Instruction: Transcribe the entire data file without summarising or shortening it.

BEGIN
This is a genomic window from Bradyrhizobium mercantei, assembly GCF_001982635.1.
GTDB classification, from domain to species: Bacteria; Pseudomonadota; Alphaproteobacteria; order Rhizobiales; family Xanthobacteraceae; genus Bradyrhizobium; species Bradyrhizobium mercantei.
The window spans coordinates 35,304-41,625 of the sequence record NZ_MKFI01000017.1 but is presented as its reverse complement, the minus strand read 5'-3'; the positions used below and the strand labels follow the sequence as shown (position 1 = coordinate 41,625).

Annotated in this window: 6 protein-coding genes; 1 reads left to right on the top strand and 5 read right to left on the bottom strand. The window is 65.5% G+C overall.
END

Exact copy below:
This is a genomic window from Bradyrhizobium mercantei, assembly GCF_001982635.1.
GTDB classification, from domain to species: Bacteria; Pseudomonadota; Alphaproteobacteria; order Rhizobiales; family Xanthobacteraceae; genus Bradyrhizobium; species Bradyrhizobium mercantei.
The window spans coordinates 35,304-41,625 of the sequence record NZ_MKFI01000017.1 but is presented as its reverse complement, the minus strand read 5'-3'; the positions used below and the strand labels follow the sequence as shown (position 1 = coordinate 41,625).

Annotated in this window: 6 protein-coding genes; 1 reads left to right on the top strand and 5 read right to left on the bottom strand. The window is 65.5% G+C overall.